Operating Lease Finance

An operating lease is a commercial finance product that enables a financier to purchase energy efficiency equipment and then rent it to a business.

The business pays regular installments to the financier. As the installments are considered rental payments, the business does not own the asset. Once the final lease payment has been paid, the business takes ownership of the energy efficiency equipment.

Operating Lease Finance may be a good fit if your business:

  • does not require ownership of the asset
  • requires less upfront cost
  • requires a tax-deductible option
  • needs to investigate the viability of equipment before purchase
  • you need to upgrade energy efficiency equipment (An example list of energy efficient equipment can be found on the Clean Energy Finance Corp website)

How it works

The customer enters an operating lease agreement with a financier.

  • The financier purchased the equipment.
  • The equipment is rented for regular payments.
  • The rental payments are treated as an operating expense and therefore tax deductible.
  • At the end of the lease, the customer can extend the lease, purchase the equipment, pay market value or return it.
  • The financier owns the asset resulting in an off-balance sheet finance arrangement for your business. The business pays installments back to the financier which may be deductible at the company tax rate. Note that the change to the Australian Accounting Standard resulted in all operating leases coming on-balance sheet as of 1st January 2019. It’s important to seek specific advice from your tax professional. 

A good place is to contact your bank directly and ask about their energy efficiency operating lease options

Loans amounts are between $7500 and $5 million. Contact your bank to understand their amounts. 

Terms range between one to seven years depending on the type of loan, bank and amount.

The interest on the rental payments may be tax deductible. Please seek advice from an accountant for more information.

Advantages

  • Most major banks and financiers offer Operating Lease Finance. Currently some financiers provide concessional finance for energy efficiency equipment upgrades. For more information visit the CEFC website
  • No upfront capital or security. Operating leases may allow energy efficiency projects to be undertaken without a business requiring up-front capital or using existing business assets as security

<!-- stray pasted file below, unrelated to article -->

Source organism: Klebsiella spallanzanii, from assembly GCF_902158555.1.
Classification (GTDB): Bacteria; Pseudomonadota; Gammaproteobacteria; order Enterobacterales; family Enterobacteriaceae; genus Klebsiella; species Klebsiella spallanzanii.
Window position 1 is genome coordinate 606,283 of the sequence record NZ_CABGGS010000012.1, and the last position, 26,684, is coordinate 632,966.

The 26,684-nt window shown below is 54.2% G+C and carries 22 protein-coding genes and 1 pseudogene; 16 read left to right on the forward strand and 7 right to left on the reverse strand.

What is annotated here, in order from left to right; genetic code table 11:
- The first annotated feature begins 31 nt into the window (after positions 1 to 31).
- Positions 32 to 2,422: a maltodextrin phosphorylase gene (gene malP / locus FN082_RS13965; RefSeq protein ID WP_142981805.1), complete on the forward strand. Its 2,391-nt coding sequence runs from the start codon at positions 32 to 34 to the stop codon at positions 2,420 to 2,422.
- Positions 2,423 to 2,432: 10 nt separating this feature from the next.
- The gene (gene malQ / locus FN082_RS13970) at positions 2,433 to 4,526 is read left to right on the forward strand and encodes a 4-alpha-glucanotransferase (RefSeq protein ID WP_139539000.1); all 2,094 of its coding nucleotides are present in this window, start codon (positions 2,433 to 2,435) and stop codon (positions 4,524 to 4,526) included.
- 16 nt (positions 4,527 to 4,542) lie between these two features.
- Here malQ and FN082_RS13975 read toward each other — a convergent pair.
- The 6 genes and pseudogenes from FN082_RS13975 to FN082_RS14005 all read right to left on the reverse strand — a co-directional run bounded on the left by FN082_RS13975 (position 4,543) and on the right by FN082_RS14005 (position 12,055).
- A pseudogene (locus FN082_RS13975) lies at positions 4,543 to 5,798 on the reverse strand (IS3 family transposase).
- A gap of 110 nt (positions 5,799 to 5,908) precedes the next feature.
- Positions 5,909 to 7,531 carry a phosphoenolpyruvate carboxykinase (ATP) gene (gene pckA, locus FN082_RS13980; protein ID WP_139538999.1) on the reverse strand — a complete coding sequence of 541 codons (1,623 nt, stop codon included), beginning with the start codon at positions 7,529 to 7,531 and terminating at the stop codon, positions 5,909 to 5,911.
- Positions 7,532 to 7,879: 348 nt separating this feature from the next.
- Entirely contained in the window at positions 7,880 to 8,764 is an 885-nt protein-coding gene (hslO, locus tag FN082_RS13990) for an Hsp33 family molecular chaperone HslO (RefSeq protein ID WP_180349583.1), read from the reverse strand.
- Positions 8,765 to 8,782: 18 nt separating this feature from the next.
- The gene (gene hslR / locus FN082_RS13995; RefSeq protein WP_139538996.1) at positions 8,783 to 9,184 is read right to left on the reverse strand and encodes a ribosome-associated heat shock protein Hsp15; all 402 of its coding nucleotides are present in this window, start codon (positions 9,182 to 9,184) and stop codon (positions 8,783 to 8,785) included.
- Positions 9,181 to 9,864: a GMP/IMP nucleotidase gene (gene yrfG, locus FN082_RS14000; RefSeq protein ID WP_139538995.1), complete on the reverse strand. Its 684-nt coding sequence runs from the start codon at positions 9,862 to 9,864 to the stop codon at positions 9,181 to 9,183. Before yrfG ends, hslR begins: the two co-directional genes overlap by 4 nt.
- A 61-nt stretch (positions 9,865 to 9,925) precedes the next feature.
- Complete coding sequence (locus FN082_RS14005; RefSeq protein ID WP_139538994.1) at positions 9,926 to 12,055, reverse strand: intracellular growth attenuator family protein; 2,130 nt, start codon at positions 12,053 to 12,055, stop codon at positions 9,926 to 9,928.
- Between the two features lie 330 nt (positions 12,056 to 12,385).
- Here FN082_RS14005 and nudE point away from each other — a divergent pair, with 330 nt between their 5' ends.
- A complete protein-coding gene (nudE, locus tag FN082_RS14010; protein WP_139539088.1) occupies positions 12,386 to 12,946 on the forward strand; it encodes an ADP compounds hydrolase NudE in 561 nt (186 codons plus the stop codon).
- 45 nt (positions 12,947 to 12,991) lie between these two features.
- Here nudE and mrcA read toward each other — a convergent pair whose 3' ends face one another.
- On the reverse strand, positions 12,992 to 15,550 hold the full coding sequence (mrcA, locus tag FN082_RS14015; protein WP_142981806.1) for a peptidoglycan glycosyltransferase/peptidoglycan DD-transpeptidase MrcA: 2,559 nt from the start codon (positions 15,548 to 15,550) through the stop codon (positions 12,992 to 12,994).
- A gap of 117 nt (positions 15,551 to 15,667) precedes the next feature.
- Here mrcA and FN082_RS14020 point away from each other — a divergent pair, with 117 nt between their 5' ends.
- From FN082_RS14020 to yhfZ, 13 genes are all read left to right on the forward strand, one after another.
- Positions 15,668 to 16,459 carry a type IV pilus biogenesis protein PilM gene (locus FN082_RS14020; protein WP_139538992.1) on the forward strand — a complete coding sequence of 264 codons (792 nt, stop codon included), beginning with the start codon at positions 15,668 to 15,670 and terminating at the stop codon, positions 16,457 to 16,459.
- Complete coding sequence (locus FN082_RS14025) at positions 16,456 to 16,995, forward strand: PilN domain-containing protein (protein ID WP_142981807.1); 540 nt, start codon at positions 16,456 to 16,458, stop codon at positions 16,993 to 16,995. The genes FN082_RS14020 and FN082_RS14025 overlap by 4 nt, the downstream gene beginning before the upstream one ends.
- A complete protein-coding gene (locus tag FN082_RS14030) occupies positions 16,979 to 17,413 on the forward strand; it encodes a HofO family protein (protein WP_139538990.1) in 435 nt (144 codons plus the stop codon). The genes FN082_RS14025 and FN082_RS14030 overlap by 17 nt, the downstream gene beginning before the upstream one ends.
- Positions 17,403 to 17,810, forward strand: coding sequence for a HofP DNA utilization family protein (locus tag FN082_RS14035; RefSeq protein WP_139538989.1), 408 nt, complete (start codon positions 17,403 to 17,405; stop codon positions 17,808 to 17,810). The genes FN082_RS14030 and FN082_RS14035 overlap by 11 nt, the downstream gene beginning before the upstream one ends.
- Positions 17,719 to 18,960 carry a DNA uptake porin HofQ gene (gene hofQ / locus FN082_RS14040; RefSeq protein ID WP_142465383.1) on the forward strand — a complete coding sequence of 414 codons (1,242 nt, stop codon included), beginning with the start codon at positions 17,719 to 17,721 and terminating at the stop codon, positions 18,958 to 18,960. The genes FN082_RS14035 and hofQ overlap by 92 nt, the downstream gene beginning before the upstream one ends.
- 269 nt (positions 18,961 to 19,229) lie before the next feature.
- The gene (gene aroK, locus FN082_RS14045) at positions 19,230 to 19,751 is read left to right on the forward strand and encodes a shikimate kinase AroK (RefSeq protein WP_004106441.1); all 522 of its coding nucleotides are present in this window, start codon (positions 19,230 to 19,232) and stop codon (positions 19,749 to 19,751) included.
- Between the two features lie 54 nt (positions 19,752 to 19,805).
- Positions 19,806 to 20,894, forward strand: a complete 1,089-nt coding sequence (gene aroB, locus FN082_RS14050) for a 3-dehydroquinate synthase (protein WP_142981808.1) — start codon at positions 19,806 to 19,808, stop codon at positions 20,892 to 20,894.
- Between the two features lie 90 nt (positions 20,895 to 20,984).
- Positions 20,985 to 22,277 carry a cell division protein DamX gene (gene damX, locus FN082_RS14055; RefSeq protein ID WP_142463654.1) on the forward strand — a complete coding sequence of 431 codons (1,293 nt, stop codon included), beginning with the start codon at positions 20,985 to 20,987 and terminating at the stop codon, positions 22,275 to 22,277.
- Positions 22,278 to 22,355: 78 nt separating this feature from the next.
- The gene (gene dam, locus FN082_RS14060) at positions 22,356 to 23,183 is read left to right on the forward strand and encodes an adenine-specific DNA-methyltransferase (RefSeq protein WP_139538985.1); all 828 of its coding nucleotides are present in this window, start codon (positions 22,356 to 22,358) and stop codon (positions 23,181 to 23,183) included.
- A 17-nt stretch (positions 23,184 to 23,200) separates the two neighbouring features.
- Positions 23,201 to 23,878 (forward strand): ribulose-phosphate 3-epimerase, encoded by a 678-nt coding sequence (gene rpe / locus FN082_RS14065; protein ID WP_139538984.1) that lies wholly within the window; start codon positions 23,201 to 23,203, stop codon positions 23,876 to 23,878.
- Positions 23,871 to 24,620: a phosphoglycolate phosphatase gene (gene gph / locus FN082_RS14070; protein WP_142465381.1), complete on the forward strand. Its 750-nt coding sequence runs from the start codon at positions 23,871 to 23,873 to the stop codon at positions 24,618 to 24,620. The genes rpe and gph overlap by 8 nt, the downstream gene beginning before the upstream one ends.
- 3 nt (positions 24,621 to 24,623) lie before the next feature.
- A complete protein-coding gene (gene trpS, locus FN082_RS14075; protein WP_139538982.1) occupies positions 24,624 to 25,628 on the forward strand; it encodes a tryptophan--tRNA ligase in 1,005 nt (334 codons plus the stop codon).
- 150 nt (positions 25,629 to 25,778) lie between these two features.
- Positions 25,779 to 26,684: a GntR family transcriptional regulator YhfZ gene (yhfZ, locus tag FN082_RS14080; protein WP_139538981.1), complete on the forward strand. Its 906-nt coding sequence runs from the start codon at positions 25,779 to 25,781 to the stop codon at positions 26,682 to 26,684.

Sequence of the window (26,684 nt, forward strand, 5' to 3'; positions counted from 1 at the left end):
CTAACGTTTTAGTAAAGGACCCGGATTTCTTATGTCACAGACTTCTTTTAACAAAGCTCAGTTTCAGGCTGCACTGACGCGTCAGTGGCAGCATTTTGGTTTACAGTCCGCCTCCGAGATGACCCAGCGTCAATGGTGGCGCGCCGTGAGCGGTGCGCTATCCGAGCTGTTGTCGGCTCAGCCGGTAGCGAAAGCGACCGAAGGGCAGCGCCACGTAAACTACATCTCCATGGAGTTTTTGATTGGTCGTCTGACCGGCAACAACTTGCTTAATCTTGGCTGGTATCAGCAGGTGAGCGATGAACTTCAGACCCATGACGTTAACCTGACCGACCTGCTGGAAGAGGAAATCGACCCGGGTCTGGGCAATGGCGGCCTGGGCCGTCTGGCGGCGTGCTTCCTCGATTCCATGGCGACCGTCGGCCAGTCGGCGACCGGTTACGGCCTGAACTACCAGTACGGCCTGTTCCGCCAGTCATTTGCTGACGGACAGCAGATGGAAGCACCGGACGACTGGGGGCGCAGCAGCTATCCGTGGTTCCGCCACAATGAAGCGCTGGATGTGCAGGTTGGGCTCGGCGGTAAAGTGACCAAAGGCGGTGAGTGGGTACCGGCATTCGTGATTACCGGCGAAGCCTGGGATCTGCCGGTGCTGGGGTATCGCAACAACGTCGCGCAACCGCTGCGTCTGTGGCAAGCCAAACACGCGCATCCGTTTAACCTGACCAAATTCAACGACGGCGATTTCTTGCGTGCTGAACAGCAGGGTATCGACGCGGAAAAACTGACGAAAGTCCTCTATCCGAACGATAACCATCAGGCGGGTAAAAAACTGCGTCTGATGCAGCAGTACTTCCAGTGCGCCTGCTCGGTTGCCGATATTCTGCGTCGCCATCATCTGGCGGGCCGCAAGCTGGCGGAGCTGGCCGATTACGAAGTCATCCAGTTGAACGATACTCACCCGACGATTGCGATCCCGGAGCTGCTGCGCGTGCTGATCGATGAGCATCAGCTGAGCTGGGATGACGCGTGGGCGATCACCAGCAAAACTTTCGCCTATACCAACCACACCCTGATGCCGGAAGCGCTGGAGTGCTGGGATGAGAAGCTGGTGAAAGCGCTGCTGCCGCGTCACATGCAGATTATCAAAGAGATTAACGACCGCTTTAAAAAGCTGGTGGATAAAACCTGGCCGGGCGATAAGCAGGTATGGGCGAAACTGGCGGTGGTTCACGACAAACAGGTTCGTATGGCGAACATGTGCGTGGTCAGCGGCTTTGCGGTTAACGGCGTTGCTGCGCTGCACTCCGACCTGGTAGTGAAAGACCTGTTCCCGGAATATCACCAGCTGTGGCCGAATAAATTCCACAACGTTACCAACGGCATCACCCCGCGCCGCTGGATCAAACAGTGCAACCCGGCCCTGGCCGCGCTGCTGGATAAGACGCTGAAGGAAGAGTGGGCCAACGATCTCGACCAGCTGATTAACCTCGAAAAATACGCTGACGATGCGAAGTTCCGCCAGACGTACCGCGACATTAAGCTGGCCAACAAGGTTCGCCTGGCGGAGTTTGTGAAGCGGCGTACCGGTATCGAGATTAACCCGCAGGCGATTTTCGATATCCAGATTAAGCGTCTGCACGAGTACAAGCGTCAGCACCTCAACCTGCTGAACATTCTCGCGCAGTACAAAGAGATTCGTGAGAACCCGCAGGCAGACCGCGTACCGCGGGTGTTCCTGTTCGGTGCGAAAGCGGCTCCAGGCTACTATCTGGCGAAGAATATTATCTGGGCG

• Save money straight away. Businesses that use finance for their energy efficiency projects can realise immediate cash flow benefits. Energy efficiency projects can result in higher savings than loan costs

Disadvantages

  • Project risk. As the business is considered the owner of the asset, the business bears the risk associated with owning the asset
  • Size and length limitations. Leases have a minimum project cost as well as a maximum length of around seven years.
  • There are no specialised benefits. Unlike other options, they don’t guarantee things like performance or maintenance of equipment
  • Creditworthiness. Your business's creditworthiness may have an impact on finance availability and rates which are offered. 

More information

Businesses can also receive a discount on energy efficient products that are installed by accredited Victorian Energy Upgrade providers. For more information visit the Victorian Energy Saver's energy advice for business webpage

Want to know more? Get in touch with:

Vivek Kotak

Sustainable Finance Lead

+61 3 8626 8781

vivek.kotak@sustainability.vic.gov.au

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Correct as at January 2018.

Sustainability Victoria
Level 28, Urban Workshop,
50 Lonsdale Street, Melbourne VIC 3000
Phone (03) 8626 8700
sustainability.vic.gov.au
Published by Sustainability Victoria.
Sustainable Finance – Operating Lease
© Sustainability Victoria January 2018

Disclaimer: The information provided in this document is general advice only. It does not take into account your particular needs or objectives and does not constitute legal or accounting advice. Accordingly, any comments or statements made are not a recommendation that a particular course of action is suitable for you and you need to seek your own legal, tax and accounting advice in relation to your specific circumstances.

This information is true and correct as of January 2018